Nope. They’ve been around since George Washington, and some of the most famous (or infamous) policies in American history have been accomplished through executive orders. That includes President Lincoln’s Emancipation Proclamation freeing the slaves during the Civil War and President Franklin Roosevelt’s order interning Japanese-Americans during World War II.

Here’s an infographic put together by the Pew Research Center that shows how many executive orders presidents have issued:

ft_17-01-11_execorders(Executive orders aren’t just for presidents, either. Rhode Island Gov. Gina Raimondo and Providence Mayor Jorge Elorza both issue them, too.)

Why are executive orders so controversial?

When executive orders are controversial, it’s usually because of their subject matter. Some of President Trump’s recent executive orders – on refugees, illegal immigration, the border wall, Obamacare – have touched on the most hot-button issues in politics, so it’s natural they have set off a firestorm. The same was true with President Obama’s executive orders on immigration, for instance.

They’re also controversial for the reason mentioned above – there is always a debate about how far a president can go in an executive order before overstepping the authority granted to him by the Constitution and Congress. Senate Majority Leader Mitch McConnell, R-Kentucky, alluded to that over the weekend in an interview about the refugee order: “The courts are going to determine whether this is too broad,” he said.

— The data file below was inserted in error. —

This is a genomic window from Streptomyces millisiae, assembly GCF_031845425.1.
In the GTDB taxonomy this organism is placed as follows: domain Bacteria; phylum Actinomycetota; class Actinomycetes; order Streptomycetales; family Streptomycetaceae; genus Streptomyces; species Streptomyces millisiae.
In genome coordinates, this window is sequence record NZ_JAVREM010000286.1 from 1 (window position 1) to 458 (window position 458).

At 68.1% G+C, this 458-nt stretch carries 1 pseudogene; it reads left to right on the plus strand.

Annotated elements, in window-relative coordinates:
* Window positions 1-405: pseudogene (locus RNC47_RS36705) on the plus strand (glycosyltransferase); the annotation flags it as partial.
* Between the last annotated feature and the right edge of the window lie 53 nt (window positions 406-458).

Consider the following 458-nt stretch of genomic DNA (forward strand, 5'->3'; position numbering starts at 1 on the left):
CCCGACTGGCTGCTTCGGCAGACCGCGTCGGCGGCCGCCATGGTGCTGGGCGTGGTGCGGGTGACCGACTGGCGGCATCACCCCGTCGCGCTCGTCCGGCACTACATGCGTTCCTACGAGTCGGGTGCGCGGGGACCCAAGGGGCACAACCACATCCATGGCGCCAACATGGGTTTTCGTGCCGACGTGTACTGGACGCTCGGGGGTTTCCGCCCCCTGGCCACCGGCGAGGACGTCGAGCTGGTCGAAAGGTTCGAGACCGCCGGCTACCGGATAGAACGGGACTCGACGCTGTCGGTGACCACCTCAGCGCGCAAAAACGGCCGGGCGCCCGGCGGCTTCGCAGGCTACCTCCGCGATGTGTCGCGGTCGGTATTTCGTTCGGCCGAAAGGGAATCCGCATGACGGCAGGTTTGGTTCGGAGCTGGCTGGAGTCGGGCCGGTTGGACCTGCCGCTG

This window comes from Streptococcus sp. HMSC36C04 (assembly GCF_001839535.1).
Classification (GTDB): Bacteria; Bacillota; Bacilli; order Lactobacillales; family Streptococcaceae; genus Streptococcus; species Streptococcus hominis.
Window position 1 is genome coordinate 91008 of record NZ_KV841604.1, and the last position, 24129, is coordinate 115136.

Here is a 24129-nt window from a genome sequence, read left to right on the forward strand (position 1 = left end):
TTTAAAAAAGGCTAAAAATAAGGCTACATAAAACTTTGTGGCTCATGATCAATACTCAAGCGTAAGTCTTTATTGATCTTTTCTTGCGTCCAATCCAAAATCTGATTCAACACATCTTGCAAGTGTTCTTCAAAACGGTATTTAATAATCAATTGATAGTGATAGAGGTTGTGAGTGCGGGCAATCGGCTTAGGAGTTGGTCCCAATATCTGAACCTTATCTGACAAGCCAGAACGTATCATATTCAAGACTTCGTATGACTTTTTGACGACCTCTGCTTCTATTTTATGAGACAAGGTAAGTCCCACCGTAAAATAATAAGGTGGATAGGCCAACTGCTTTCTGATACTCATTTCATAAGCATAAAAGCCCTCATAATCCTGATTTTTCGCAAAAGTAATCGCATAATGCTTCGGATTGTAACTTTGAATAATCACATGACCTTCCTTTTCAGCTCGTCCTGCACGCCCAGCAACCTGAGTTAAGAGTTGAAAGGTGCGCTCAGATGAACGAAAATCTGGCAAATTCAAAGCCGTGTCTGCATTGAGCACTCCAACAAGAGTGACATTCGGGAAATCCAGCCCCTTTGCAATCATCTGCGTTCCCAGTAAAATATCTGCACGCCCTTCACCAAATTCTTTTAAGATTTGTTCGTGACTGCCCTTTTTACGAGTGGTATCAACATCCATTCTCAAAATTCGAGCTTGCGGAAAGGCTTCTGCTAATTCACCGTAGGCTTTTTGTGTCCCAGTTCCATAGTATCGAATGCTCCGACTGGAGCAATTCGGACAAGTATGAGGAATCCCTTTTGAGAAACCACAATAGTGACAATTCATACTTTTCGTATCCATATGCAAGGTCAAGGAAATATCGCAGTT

Not all executive orders are controversial, though. You probably didn’t see a lot of news reports about the order President Obama issued in 2015 making Christmas Eve a half-day for federal workers, for instance.

Where can I learn more about executive orders?

The National Constitution Center has more information here.

And if you want to read the actual texts of the executive orders, the Trump administration is posting them here. (Previous presidents’ executive orders are here.)

Leave a Reply

Fill in your details below or click an icon to log in:

WordPress.com Logo

You are commenting using your WordPress.com account. Log Out / Change )

Twitter picture

You are commenting using your Twitter account. Log Out / Change )

Facebook photo

You are commenting using your Facebook account. Log Out / Change )

Google+ photo

You are commenting using your Google+ account. Log Out / Change )

Connecting to %s